What’s the most common phrase you’ve heard this offseason among the fantasy community?

Steals are scarce is one. James Paxton is my sleeper might be another contender – I’m guilty of this one. How about player x is injury prone? This is one that I’ve heard numerous times, and for good reason.

There are a lot of players whom are properly tagged as a risk to not stay on the field. However, I always find myself stepping back from discussion whenever I hear the claim as I determine what the actual standard is for a player being prone to injury.

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Soda Glover, Yoda Glover, Coda Glover, but no Koda Glover.  That’s my constant struggle with my autocorrect.  Let’s break down those typos, shall we?  Soda Glover has been better than 7-Up and seven down.  Me strike out batters you like, man with toothpick, says Yoda Glover.  The concluding event at the section of the baseball game called the ninth inning will be the Coda Glover.  Dusty Baker hasn’t yet named a closer, but, unless they trade for someone (and this isn’t out of the question), all indications are that Koda Glover will be the Nats’ closer.  Jon Heyman wrote, “….but with Shawn Kelley not considered a closer candidate due to two past Tommy John surgeries…”  Such a throwaway line.  Like it’s common knowledge.  Either Heyman heard something from the Nats, which led him to believe everyone knew this, or Heyman’s totally in the dark.  Could be either, but I’m thinking Nat-Nat-Nat-Nats’ all folks for Shawn Kelley, who has barely thrown this spring.  In my fantasy baseball rankings and my top 500, I’ve moved Koda Glover above Blake Treinen and Kelley.  Also, adjusted my Fantasy Baseball War Room.  Anyway, here’s what else I saw in spring training for fantasy baseball:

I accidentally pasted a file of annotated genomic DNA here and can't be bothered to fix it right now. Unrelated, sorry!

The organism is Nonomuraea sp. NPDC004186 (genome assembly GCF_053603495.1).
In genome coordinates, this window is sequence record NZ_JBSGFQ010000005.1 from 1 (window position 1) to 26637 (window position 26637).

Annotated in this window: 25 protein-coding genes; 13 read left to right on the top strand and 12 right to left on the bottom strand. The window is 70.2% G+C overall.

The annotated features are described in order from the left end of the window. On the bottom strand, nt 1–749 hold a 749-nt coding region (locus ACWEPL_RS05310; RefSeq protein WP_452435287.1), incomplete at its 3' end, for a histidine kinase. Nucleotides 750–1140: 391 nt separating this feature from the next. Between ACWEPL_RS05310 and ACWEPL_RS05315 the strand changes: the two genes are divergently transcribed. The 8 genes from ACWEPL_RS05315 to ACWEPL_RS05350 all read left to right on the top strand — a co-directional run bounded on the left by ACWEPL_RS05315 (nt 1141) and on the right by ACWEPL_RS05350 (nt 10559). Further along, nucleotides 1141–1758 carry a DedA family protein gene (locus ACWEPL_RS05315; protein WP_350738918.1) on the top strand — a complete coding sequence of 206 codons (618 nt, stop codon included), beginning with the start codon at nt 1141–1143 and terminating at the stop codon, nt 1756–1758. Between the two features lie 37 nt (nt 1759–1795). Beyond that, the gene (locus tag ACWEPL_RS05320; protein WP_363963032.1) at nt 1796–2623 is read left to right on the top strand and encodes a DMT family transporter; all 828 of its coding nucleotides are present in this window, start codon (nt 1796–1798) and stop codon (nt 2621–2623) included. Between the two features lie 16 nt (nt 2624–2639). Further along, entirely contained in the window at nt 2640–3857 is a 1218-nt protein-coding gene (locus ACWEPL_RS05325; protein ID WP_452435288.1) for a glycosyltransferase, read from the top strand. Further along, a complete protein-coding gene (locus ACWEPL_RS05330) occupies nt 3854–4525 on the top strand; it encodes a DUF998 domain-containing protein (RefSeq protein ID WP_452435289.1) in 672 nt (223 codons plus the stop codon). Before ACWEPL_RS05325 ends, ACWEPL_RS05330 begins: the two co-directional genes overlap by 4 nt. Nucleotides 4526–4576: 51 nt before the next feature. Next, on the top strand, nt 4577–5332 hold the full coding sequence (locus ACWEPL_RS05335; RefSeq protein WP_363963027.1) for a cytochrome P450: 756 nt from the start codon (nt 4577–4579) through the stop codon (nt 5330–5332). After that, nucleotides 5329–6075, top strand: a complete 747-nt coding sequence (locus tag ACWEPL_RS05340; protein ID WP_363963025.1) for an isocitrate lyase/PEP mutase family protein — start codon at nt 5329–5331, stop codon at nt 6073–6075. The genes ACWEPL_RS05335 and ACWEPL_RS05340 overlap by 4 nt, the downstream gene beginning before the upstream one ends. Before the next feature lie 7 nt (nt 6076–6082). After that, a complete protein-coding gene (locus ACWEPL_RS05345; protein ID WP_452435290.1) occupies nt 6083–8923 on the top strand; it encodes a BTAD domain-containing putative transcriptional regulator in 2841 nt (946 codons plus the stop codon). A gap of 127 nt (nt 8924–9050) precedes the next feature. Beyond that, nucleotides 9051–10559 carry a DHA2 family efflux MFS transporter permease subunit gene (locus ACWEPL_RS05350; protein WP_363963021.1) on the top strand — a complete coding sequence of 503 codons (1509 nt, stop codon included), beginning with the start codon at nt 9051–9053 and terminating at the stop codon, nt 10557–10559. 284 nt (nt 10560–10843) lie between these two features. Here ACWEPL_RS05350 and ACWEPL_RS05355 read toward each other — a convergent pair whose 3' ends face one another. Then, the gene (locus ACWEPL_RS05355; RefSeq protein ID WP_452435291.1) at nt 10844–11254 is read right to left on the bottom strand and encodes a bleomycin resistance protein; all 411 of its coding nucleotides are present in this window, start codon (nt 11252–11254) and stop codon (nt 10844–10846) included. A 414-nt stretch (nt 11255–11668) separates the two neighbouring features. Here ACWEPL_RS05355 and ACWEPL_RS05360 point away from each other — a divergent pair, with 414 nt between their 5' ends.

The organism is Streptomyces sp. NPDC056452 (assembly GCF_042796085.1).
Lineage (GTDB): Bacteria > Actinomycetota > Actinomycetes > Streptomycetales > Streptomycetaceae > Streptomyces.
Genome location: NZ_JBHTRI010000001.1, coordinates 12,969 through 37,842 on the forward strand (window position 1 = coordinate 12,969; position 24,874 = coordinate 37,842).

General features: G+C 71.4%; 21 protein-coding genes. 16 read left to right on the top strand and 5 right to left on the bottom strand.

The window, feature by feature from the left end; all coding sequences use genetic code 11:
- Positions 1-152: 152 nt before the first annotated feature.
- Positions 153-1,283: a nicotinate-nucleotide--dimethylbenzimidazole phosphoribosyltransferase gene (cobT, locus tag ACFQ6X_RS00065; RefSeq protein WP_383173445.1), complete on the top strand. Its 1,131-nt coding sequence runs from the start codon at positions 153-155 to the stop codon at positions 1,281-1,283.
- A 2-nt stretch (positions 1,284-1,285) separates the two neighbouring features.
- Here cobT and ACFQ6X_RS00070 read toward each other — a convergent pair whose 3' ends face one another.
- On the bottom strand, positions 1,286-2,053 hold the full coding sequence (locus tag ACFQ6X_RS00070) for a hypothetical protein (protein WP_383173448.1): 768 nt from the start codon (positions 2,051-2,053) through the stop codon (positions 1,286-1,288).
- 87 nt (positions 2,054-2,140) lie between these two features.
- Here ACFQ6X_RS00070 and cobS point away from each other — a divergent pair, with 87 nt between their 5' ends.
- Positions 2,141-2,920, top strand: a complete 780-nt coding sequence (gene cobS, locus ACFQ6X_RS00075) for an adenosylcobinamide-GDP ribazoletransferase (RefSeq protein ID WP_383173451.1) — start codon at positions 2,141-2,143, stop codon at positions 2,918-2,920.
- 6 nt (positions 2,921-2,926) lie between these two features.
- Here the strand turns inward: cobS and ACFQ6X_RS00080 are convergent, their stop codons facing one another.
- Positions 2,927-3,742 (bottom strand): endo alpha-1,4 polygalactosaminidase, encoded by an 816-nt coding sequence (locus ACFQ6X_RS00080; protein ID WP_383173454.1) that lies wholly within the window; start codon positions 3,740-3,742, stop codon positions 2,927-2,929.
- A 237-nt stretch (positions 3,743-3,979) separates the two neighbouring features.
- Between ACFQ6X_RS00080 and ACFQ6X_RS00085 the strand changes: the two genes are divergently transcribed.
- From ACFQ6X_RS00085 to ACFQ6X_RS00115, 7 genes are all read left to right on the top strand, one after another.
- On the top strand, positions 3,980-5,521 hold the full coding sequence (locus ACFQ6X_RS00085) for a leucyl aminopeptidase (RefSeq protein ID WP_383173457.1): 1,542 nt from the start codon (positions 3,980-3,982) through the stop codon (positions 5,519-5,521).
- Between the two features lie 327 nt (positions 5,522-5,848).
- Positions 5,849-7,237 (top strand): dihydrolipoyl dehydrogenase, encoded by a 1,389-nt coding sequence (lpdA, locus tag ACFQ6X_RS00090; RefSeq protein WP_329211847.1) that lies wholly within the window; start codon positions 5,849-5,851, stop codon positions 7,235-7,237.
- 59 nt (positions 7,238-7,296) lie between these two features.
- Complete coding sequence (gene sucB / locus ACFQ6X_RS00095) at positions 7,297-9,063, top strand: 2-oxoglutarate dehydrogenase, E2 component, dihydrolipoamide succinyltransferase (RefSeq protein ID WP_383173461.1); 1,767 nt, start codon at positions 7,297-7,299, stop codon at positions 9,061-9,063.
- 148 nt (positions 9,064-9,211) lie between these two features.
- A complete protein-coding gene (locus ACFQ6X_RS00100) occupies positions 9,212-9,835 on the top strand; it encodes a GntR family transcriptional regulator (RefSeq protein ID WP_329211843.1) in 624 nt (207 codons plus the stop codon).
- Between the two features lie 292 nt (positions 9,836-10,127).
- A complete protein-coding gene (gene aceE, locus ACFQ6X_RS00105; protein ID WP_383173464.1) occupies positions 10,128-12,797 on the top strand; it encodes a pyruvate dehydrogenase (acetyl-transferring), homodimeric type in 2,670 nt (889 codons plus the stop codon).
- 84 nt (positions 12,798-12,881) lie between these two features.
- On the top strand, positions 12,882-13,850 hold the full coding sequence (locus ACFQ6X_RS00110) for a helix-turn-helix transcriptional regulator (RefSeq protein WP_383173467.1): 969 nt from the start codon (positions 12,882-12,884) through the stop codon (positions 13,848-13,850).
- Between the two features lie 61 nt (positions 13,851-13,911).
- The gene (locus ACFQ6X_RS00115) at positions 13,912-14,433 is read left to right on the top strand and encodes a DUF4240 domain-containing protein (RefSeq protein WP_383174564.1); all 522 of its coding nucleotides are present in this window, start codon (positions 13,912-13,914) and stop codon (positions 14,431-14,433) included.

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I hate early drafts.  There’s absolutely no skill involved in drafting on March 3rd and avoiding Ian Desmond due to a broken hand that hasn’t happened yet.  It’s like not getting on a subway car and you end up marrying a Cougar vs. Coldplay’s Chris Martin and you keep forgetting your Apple ID so you can’t download a song you really want to hear vs. getting free iPhones hand-delivered by Bono.  Admittedly, I never saw the movie, Sliding Doors, but I picture the plot being something like that.  I want to marry Chris Martin and get iBonos!  Man, this effin’ sucks.  Looks like I’m going to have to battle just a wee bit harder in Yahoo’s Friends & Family draft where I took Desmond.  *cries uncontrollably*  But I don’t want to battle harder!  The tears running down my face have fallen onto my desk and are spelling out, “Why can’t you have anything mice?”  Mice?  What the hell are you talking about tears?  I’ve updated my top 20 overall, top 100 and my top 60 outfielders.   The Fantasy Baseball War Room is updated, and, since Mark Reynolds will be the Rockies’ 1st baseman, I’ve updated the top 20 1st basemen.  Anyway, here’s what else I saw in spring training for fantasy baseball:

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There have been a few unexpected side effects from me writing a weekly injury article for Razzball. First, due to Spring Training I’ve had to pay attention and care about every irrelevant player’s bump, bruise and sniffle (why did you all let me include Tyler Collins in my article last week?!) Going forward I’m going to try to focus on the injuries that may actually have a fantasy impact. No one cares that Joe Mauer  missed one hour of practice because he had what the Twins medical staff is referring to as a “minor boo-boo.”

Another unexpected side effect is the schadenfreude I feel whenever I read about a major player getting injured. “Oh YES! David Price might miss the whole year?! More content!” What type of monster have I become?

Anyway, here’s whose pain I have gotten enjoyment out of this week: